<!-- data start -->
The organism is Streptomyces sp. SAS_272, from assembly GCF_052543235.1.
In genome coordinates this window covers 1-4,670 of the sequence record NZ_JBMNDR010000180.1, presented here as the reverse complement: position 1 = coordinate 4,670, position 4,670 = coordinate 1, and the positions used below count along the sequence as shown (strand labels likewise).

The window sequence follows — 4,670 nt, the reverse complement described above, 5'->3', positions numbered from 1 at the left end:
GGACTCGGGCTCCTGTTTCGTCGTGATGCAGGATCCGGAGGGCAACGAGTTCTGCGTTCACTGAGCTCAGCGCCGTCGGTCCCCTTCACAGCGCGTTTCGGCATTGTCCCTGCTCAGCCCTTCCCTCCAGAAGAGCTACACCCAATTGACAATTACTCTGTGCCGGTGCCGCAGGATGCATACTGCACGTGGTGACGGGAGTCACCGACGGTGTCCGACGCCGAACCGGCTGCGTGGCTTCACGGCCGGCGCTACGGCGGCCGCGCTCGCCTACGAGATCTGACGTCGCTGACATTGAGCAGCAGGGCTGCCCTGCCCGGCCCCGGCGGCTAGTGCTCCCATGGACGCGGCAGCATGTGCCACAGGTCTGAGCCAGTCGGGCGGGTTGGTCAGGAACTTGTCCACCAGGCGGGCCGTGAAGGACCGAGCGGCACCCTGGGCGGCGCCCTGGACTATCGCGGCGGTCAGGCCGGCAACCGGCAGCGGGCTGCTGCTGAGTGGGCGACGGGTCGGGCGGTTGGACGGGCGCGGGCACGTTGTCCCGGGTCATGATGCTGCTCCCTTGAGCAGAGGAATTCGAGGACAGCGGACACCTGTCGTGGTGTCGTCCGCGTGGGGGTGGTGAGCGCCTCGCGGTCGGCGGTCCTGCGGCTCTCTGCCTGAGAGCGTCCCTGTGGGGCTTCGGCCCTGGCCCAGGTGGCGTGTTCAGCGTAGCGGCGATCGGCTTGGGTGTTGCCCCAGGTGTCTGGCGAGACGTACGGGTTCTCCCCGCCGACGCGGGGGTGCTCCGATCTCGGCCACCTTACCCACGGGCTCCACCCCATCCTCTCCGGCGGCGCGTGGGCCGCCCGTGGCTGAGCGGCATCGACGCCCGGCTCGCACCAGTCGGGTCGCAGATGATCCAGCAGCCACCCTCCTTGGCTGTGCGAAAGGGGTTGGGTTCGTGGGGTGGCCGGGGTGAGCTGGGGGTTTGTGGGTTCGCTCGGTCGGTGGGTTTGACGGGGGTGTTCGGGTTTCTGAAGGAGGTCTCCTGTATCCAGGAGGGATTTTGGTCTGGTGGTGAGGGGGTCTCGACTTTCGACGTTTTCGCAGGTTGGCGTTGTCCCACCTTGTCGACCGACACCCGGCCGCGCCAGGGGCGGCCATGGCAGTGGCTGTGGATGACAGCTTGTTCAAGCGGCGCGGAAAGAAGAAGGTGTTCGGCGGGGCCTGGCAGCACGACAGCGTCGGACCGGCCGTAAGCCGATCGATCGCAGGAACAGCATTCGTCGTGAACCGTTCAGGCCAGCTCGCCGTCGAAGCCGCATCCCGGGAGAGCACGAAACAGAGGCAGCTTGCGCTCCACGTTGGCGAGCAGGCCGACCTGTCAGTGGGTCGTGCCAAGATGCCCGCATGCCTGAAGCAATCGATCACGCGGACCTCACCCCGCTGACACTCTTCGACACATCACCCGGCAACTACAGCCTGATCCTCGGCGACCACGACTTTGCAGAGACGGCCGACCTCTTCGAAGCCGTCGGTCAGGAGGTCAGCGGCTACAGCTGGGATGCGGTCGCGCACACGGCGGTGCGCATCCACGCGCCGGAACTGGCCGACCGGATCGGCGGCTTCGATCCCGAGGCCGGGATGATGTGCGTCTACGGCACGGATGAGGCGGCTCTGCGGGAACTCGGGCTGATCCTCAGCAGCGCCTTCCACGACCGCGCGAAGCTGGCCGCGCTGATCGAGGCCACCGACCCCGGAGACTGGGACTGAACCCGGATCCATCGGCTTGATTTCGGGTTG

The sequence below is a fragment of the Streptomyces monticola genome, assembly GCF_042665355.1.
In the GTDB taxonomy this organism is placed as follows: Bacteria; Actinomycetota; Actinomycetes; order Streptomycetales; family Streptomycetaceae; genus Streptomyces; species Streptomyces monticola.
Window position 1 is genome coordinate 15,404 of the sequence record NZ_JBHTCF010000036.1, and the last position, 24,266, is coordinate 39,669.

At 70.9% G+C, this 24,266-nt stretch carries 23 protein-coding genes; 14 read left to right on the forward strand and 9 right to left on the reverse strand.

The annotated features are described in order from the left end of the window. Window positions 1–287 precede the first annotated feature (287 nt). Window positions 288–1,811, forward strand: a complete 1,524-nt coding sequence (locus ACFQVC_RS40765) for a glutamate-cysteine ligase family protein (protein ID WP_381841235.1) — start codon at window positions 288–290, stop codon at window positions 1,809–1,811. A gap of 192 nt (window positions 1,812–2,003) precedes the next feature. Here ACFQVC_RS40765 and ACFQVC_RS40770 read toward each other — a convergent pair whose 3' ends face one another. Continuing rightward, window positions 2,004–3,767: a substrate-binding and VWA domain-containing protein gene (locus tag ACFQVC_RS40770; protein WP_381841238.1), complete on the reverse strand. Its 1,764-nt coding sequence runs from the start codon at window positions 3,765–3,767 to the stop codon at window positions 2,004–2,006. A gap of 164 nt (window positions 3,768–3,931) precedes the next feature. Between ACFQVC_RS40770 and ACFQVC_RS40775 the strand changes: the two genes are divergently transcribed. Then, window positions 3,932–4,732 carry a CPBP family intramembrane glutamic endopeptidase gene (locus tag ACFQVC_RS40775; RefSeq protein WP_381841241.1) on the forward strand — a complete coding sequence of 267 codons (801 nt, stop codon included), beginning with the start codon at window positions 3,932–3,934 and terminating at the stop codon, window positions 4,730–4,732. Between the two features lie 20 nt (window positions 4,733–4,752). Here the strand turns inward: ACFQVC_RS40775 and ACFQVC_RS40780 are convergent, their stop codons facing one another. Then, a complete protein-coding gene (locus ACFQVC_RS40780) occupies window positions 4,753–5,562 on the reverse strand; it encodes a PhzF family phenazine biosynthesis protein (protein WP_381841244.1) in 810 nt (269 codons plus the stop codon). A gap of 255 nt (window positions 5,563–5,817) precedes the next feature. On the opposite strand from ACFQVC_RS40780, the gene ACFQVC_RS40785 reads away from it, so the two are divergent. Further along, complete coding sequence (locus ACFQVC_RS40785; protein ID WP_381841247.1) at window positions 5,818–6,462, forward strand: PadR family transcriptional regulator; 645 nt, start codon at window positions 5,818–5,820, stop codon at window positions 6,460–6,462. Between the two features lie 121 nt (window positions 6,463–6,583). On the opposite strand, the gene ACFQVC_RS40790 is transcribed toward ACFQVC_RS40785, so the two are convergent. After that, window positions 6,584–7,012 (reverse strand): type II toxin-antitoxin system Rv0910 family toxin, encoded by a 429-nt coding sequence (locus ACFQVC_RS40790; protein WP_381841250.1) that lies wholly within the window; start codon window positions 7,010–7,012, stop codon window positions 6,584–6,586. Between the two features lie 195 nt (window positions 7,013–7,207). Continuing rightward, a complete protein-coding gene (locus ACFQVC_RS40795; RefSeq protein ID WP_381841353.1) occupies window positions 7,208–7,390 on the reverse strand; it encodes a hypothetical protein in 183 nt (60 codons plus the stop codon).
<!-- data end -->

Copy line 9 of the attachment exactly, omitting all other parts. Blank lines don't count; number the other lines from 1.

The annotated features are described in order from the left end of the window. Window positions 1–287 precede the first annotated feature (287 nt). Window positions 288–1,811, forward strand: a complete 1,524-nt coding sequence (locus ACFQVC_RS40765) for a glutamate-cysteine ligase family protein (protein ID WP_381841235.1) — start codon at window positions 288–290, stop codon at window positions 1,809–1,811. A gap of 192 nt (window positions 1,812–2,003) precedes the next feature. Here ACFQVC_RS40765 and ACFQVC_RS40770 read toward each other — a convergent pair whose 3' ends face one another. Continuing rightward, window positions 2,004–3,767: a substrate-binding and VWA domain-containing protein gene (locus tag ACFQVC_RS40770; protein WP_381841238.1), complete on the reverse strand. Its 1,764-nt coding sequence runs from the start codon at window positions 3,765–3,767 to the stop codon at window positions 2,004–2,006. A gap of 164 nt (window positions 3,768–3,931) precedes the next feature. Between ACFQVC_RS40770 and ACFQVC_RS40775 the strand changes: the two genes are divergently transcribed. Then, window positions 3,932–4,732 carry a CPBP family intramembrane glutamic endopeptidase gene (locus tag ACFQVC_RS40775; RefSeq protein WP_381841241.1) on the forward strand — a complete coding sequence of 267 codons (801 nt, stop codon included), beginning with the start codon at window positions 3,932–3,934 and terminating at the stop codon, window positions 4,730–4,732. Between the two features lie 20 nt (window positions 4,733–4,752). Here the strand turns inward: ACFQVC_RS40775 and ACFQVC_RS40780 are convergent, their stop codons facing one another. Then, a complete protein-coding gene (locus ACFQVC_RS40780) occupies window positions 4,753–5,562 on the reverse strand; it encodes a PhzF family phenazine biosynthesis protein (protein WP_381841244.1) in 810 nt (269 codons plus the stop codon). A gap of 255 nt (window positions 5,563–5,817) precedes the next feature. On the opposite strand from ACFQVC_RS40780, the gene ACFQVC_RS40785 reads away from it, so the two are divergent. Further along, complete coding sequence (locus ACFQVC_RS40785; protein ID WP_381841247.1) at window positions 5,818–6,462, forward strand: PadR family transcriptional regulator; 645 nt, start codon at window positions 5,818–5,820, stop codon at window positions 6,460–6,462. Between the two features lie 121 nt (window positions 6,463–6,583). On the opposite strand, the gene ACFQVC_RS40790 is transcribed toward ACFQVC_RS40785, so the two are convergent. After that, window positions 6,584–7,012 (reverse strand): type II toxin-antitoxin system Rv0910 family toxin, encoded by a 429-nt coding sequence (locus ACFQVC_RS40790; protein WP_381841250.1) that lies wholly within the window; start codon window positions 7,010–7,012, stop codon window positions 6,584–6,586. Between the two features lie 195 nt (window positions 7,013–7,207). Continuing rightward, a complete protein-coding gene (locus ACFQVC_RS40795; RefSeq protein ID WP_381841353.1) occupies window positions 7,208–7,390 on the reverse strand; it encodes a hypothetical protein in 183 nt (60 codons plus the stop codon).